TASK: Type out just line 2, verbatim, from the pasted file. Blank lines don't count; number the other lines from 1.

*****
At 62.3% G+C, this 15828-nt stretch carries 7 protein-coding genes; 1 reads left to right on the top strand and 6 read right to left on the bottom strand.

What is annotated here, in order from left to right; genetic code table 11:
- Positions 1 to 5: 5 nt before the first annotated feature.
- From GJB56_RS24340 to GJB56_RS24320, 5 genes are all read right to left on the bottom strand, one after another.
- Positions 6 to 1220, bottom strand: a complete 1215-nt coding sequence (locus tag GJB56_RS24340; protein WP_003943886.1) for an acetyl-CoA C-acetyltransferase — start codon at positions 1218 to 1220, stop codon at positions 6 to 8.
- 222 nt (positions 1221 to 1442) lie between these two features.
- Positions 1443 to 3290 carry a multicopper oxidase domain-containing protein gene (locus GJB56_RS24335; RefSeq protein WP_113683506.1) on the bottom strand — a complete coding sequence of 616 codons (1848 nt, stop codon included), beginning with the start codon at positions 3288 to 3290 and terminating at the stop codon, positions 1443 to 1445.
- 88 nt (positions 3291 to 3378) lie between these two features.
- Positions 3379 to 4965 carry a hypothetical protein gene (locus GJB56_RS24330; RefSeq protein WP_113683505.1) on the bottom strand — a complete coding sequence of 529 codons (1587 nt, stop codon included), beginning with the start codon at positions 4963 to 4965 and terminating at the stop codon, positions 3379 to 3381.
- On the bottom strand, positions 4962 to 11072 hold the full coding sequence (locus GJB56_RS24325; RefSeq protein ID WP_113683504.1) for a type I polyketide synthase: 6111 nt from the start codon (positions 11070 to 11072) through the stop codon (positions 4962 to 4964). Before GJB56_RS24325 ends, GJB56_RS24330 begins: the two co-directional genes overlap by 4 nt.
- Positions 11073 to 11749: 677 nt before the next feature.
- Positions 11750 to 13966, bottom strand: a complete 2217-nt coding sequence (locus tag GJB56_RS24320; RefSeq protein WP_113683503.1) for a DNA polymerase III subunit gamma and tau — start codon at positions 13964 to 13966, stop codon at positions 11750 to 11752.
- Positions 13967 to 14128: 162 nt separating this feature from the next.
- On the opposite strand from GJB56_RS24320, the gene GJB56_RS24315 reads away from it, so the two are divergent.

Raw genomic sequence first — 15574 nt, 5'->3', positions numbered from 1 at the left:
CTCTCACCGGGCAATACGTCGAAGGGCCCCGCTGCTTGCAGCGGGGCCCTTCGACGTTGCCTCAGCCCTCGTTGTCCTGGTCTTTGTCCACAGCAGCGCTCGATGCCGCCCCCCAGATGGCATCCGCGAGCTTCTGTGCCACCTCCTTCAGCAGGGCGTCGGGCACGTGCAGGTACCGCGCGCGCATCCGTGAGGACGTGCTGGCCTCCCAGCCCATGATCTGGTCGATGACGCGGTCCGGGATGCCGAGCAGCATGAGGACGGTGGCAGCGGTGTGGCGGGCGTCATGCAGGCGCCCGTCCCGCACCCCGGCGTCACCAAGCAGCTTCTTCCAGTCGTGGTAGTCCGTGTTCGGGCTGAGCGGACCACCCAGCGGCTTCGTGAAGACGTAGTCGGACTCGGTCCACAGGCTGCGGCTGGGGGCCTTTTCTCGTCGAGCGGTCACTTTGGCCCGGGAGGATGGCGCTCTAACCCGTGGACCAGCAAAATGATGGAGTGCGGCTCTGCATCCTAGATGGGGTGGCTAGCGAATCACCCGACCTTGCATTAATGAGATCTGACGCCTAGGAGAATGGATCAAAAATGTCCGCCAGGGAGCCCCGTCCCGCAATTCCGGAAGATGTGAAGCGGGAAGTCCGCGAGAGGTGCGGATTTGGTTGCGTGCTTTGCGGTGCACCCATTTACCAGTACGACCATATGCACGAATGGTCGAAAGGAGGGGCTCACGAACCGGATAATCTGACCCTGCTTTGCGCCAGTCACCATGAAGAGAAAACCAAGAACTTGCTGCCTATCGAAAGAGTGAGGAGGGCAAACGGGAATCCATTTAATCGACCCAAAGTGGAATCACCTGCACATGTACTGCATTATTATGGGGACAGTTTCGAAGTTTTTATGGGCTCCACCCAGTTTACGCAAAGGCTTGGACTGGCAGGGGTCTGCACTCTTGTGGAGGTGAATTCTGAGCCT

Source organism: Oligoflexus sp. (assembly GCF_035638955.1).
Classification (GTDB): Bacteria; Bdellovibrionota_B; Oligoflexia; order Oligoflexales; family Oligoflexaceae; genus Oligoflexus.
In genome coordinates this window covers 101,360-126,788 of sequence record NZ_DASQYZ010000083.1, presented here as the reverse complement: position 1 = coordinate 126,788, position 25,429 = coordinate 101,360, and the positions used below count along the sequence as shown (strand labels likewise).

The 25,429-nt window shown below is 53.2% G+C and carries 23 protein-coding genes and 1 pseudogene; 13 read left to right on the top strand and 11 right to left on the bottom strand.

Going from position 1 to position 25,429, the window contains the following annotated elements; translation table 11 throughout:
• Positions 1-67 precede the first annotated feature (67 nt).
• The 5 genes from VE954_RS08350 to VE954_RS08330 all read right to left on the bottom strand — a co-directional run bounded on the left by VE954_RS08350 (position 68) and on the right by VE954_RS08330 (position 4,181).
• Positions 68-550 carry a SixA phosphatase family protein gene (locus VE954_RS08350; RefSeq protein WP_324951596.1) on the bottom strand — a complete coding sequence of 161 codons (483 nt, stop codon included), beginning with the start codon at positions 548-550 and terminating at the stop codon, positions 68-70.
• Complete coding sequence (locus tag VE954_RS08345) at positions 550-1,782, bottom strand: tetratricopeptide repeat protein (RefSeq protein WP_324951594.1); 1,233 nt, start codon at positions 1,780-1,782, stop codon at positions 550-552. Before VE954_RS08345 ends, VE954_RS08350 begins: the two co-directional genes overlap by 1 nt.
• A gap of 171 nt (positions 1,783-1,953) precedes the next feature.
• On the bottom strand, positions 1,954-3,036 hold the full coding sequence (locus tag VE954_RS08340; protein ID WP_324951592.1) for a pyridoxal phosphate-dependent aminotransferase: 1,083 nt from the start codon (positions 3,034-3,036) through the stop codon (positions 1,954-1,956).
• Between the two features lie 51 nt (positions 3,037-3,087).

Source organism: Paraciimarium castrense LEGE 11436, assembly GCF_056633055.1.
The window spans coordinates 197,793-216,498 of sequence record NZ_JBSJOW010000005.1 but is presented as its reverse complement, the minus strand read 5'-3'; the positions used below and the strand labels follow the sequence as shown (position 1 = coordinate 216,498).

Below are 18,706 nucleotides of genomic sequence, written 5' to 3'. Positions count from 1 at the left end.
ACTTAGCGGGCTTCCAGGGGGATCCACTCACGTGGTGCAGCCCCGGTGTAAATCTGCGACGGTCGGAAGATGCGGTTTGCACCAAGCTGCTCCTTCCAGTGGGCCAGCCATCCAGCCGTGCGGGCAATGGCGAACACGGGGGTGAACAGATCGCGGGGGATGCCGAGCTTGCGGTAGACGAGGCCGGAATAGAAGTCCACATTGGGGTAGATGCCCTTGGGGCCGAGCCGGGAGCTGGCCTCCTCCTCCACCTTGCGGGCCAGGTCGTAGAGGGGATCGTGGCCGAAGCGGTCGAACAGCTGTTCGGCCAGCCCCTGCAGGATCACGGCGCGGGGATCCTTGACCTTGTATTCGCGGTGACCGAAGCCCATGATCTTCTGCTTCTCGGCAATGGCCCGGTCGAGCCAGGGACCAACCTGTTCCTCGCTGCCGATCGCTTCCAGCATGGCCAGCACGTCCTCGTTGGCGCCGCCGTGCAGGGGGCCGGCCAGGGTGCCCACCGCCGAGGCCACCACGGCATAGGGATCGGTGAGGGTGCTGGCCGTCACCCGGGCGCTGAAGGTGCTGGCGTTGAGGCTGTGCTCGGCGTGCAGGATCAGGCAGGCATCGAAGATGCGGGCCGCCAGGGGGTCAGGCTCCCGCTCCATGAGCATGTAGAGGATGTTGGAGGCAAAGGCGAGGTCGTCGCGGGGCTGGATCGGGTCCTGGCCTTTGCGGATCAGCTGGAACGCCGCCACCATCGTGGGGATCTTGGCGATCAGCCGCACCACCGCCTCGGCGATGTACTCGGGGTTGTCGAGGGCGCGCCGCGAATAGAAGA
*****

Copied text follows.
What is annotated here, in order from left to right; genetic code table 11: